11/20/2006, 00.00
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Government to reopen road to Jaffna . . . for the time being

Colombo will allow humanitarian aid for 500,000 civilians to travel by land. Tamil Tiger rebels call the move a "political ploy". Tonight Sri Lanka's main donors are scheduled to meet. Bishop of Jaffna asks for help to avoid starvation.

Colombo (AsiaNews) –Sri Lanka's government announced that the A-9 Road that links Jaffna to the rest of the country will be reopened, for the time being, to allow humanitarian aid to flow into the isolated region where as many as 500,000 people are caught between the rebels and the army. The road had been shut down back in August when clashes between the two warring sides had intensified.

A spokesperson for Sri Lankan President Mahinda Rajapakse said last night that a convoy of heavy trucks was being organised to deliver basic necessities to Jaffna. The shut-down of the A-9 Road has led to shortages and sky-rocketing prices.

On October 28-29 Tamil Tiger rebels had said that reopening the road was a key precondition before resuming peace talks in Geneva. And the government's refusal had caused negotiations to collapse.

For the authorities in Colombo, the rebels are responsible for attacks and extortions on drivers travelling on the highway; they also accuse the Tigers of using the road to more easily move weapons and fighters.

Tamil Tigers for their part have reiterated their demand that the road link to Jaffna peninsula be permanently reopened, calling the government's move a "political ploy".

Rajapakse's decision comes on the eve of an important conference tonight in Washington by Sri Lanka's main international donors.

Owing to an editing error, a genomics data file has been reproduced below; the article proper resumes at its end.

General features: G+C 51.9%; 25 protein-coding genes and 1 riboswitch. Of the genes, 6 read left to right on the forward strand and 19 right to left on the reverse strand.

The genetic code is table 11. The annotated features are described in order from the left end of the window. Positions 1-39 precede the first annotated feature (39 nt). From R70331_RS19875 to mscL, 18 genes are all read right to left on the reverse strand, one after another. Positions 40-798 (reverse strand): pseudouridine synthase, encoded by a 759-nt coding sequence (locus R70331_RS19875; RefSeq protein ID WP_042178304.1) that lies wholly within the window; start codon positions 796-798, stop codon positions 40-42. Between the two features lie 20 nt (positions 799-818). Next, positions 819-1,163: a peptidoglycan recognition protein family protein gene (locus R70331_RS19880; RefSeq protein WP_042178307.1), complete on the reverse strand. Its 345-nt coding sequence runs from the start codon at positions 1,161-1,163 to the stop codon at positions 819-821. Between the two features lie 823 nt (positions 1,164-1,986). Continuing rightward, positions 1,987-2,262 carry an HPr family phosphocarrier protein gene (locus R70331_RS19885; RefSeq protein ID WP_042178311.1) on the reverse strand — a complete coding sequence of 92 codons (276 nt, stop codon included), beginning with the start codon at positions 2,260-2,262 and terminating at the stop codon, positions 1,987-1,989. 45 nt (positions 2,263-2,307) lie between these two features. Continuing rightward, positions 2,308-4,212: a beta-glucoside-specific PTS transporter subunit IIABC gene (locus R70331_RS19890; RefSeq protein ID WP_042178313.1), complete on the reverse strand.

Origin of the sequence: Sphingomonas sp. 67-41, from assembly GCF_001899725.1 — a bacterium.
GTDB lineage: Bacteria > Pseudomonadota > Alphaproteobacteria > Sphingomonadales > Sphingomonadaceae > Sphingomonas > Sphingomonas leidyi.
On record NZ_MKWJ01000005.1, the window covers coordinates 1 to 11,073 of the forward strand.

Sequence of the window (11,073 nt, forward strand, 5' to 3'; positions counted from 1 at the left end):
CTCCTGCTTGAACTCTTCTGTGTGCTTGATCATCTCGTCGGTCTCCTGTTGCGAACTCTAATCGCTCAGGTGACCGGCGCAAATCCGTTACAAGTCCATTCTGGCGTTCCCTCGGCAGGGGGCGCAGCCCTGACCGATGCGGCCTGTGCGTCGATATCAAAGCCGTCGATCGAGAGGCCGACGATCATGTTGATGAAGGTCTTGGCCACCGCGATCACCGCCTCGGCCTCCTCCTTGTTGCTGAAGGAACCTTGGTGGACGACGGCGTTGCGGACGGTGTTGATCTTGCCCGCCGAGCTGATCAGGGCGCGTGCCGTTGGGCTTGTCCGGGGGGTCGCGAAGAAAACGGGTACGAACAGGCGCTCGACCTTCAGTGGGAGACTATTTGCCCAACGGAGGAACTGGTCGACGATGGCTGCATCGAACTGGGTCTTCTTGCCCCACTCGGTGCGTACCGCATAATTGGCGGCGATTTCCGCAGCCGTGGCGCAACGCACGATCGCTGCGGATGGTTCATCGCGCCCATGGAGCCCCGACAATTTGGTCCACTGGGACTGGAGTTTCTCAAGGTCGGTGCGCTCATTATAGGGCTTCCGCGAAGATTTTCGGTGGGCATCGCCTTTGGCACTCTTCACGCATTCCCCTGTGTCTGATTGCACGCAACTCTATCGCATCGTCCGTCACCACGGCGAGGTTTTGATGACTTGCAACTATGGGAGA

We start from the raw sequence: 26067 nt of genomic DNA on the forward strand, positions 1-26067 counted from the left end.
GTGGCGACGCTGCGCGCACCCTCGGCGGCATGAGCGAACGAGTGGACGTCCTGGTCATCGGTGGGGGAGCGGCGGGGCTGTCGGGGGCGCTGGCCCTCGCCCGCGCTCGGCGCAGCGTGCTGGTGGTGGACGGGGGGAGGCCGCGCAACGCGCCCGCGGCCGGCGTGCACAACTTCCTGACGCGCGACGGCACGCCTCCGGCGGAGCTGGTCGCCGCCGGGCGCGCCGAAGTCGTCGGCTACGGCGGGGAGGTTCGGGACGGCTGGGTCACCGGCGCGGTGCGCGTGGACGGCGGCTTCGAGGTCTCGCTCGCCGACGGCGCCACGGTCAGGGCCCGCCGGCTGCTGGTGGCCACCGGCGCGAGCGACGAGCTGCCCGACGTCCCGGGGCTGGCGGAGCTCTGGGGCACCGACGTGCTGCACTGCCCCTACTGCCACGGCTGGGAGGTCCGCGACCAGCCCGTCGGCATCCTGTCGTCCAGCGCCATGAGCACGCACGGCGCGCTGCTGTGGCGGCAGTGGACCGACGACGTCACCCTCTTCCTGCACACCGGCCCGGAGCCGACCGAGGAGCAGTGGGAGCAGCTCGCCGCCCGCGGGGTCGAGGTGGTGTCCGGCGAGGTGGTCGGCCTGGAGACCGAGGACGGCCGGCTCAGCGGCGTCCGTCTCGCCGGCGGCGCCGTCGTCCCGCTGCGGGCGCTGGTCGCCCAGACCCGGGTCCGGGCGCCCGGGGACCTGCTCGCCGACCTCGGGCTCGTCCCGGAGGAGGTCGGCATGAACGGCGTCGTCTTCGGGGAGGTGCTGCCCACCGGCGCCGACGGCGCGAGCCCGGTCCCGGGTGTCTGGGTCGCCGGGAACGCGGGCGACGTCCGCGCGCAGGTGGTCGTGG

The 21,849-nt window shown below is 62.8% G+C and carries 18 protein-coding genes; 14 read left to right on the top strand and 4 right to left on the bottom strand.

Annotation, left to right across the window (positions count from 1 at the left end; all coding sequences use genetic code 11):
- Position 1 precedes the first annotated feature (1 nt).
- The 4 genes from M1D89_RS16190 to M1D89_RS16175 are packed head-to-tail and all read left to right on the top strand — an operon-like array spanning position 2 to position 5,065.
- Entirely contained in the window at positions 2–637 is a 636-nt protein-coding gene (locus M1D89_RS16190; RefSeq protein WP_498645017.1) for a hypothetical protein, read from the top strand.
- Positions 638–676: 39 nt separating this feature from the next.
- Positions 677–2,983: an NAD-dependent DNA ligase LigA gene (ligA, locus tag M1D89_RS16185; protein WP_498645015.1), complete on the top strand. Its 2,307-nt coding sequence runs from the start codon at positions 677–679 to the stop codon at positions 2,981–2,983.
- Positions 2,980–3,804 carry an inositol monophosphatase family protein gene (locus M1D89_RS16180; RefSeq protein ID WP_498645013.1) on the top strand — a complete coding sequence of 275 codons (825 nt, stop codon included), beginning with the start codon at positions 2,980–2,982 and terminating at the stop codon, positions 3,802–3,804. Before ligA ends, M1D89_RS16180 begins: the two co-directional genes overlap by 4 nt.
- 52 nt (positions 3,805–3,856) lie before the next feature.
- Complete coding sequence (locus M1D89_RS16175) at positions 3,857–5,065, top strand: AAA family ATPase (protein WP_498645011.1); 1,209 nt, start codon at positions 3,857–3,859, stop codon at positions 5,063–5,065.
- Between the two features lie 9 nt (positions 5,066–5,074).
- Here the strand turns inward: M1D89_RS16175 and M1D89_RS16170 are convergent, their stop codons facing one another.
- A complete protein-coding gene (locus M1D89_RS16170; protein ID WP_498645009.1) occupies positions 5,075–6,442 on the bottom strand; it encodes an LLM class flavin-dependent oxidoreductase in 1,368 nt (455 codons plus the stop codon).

Delegates from the United States, Japan, Norway and the European Union are expected to renew calls for an end to hostilities and the reopening the A-9 as international human rights groups and the local Catholic Church have demanded for quite some time.

Yesterday in fact, Mgr Thomas Savundaranayagam, bishop of Jaffna, sent an urgent letter to the four donors who co-chair the peace process that began in 2003. In the missive the prelate, who has appealed to President Rajapakse several times in vain, reminded his interlocutors of the rapidly deteriorating situation people are facing and called on them to persuade the government in Colombo to respect the 2002 cease-fire.

"This," the letter says by way of conclusion, "is necessary to avoid starvation and malnutrition among the future generation."

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See also
Bomb in Colombo: number of dead rises to 26
Rajapaksa to apostolic nuncio: get priests out of conflict zone
Jaffna Church tells Pope that human rights no longer guaranteed in its region
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Government rejects ceasefire sought by Tamil Tigers